The court said that while there was a religious test involved in the hiring of school chaplains, a test not required by the commonwealth to hold a government position, the state was not involved in the direct provision of these services and so that section of the Constitution was not breached by the chaplaincy program.
The High Court ruled that the program, delivered in Queensland by the Scripture Union of Queensland did not constitute holding a commonwealth office under s116 as the state was not a party to contractual agreements with the school chaplains employed under the program.
The first major thing to point out is that it is a potentially very positive decision for the devolution of power from the executive branch of government, the ministry, which made the decision on the National School Chaplaincy Program under former Prime Minister John Howard.
The future of the program as a whole is unsure though it would seem quite likely that legislation could be put through which gives either the commonwealth or the states the power and funding to provide for the continuation of the chaplaincy services, though legal experts have said that it is far from clear that accompanying legislation would properly remedy the constitutionality of the NSCP.
But arguments against the pr0gram as it stands also go well beyond the legal and constitutional aspects as judged today by the High Court of Australia and common sense rather than legal argument should lead to a determination that the idea as it stands does not give students real choice when needing to seek the assistance and counsel of suitably qualified adults.
Changes to alter the NSCP which were put forward by the Labor Government to amend the policy had been inserted to give schools a choice as to whether or not they provided a religious or a non-religious chaplain to offer counselling services to students.
What any good program should do in the counselling area is to provide the parents, not the school with the choice of whether or not their sons or daughters are able to seek the confidence of a chaplain or a counsellor. That is, the programs should give the opportunity to provide both, rather than one or the other at the very least.
An even better option would be to provide students, particularly the older ones with the ability to decide what is best for themselves the opportunity to choose who they seek to get advice from.
The High Court judgement in this way is half good at least as far as power concentration goes but where the court did not judge in favour of choice there should be common sense moves to allow greater choice for the students or their families in all cases with a preference towards offering professional counsel above and beyond that which religion provides.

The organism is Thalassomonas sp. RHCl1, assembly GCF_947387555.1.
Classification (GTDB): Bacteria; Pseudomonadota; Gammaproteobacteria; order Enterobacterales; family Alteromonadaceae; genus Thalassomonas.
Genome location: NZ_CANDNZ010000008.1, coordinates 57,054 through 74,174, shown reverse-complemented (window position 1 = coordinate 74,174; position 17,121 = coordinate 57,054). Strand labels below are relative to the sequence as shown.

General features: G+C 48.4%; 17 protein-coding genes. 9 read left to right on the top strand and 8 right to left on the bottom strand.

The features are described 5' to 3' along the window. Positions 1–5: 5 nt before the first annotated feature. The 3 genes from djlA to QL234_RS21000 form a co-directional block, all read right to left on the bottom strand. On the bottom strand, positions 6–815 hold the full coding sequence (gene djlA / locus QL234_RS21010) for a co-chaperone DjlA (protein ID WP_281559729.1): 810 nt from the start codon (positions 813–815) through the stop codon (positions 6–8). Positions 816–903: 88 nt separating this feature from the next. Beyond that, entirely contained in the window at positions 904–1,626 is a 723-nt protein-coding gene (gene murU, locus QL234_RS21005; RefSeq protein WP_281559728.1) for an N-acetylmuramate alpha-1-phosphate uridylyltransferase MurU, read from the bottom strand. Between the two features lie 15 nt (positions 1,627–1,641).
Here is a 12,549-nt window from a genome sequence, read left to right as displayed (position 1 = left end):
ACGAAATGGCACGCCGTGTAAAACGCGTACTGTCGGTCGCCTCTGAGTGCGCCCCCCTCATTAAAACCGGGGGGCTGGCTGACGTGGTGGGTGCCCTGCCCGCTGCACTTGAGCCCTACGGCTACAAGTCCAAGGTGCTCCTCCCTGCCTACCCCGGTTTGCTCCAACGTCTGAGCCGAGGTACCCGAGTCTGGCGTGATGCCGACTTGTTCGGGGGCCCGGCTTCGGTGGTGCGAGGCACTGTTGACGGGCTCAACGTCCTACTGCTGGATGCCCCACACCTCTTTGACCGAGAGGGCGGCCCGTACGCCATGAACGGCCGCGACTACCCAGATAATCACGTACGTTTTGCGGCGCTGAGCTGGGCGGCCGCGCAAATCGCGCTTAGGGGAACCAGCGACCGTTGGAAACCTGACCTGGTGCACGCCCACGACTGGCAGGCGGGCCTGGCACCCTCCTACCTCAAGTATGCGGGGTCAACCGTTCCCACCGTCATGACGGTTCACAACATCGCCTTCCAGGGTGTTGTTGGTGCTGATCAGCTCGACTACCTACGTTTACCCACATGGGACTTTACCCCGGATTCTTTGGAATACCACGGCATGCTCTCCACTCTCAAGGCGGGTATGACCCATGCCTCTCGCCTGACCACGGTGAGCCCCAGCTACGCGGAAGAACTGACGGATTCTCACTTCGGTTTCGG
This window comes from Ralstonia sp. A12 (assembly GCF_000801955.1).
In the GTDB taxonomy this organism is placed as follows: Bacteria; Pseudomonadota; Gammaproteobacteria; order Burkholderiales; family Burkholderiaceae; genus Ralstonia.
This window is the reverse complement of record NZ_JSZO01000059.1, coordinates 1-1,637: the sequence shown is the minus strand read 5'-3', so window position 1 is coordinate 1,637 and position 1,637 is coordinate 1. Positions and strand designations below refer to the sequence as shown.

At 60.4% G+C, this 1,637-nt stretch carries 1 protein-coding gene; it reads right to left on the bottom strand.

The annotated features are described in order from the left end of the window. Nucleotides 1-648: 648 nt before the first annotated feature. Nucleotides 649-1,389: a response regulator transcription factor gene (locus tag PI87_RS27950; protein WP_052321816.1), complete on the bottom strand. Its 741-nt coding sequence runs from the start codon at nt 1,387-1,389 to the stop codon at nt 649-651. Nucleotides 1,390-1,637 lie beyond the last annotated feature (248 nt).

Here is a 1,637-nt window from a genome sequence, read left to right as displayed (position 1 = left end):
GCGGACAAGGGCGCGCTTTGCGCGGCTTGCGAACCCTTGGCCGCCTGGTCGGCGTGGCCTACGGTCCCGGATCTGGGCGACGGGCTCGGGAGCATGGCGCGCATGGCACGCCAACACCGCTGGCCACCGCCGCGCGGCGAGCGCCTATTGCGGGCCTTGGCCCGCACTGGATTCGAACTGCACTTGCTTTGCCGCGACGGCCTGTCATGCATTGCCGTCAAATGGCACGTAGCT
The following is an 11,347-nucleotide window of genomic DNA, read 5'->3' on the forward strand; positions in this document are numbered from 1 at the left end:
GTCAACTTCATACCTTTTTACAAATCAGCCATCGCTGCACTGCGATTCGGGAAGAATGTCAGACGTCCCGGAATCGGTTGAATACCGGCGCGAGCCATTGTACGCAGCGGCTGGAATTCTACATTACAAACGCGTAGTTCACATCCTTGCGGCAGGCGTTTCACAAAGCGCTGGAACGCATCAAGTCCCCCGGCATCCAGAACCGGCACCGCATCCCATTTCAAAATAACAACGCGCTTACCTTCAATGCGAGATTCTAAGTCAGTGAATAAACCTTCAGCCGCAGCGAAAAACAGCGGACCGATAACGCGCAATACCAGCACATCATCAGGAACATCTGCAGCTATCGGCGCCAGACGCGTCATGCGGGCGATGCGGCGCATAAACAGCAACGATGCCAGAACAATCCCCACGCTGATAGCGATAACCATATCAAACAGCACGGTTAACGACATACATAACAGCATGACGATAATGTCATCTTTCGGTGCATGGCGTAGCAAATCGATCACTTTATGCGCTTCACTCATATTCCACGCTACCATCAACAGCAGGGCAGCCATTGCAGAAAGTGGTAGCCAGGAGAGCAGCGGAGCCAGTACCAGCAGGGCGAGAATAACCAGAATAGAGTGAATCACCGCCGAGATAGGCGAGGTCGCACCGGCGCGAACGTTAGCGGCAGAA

The carbon tax, carbon price, whatever you wish to call it is now just a matter of weeks from fruition, coming into effect on July 1 at a starting price of $23 per tonne. This policy backflip has been the cause of so much poll pain for the Australian Labor Party under the leadership of Prime Minister Julia Gillard and sees the ALP trailing the Tony Abbott led Coalition by double digits.
With every major policy, especially the ones that cause controversy and are much harder to sell (think WorkChoices as a recent example) generally comes a substantial advertising campaign trying to bring the public around to what the government of the day thinks are the benefits of such a package and how these benefits will outweigh the much argued about costs.
That is no different than with the so-called “Clean Energy Future” policy package which has been legislated by the Commonwealth parliament and set to take effect in roughly a month and a half.
The Gillard Government has announced a $36 million advertising budget to attempt to sell the package to a wary and largely switched off public that didn’t particularly enjoy the change of mind brought on by the minority government situation.
In just the next 6 weeks, the government will spend $14 million of that total budget allocation in a likely wasted attempt to ameliorate concerns over the package. This amounts to a total spend per day of appromimately $270,000 over that month-and-a-half long period.
The media blitz focuses on the compensation packaged related to the carbon pricing legislation which totals $4.2 billion and makes the total spend on advertising the Clean Energy Future package $70 million dollars.
This in itself is a very high amount for a Labor Government that took office, under former Prime Minister Kevin Rudd, promising to reign in unnecessary government spending on advertising and public relations, particularly in the wake of the Howard Government spending an enormous $121 million dollars promoting the controversial WorkChoices legislation which played a significant part in the downfall of the Howard Government after over a decade in office.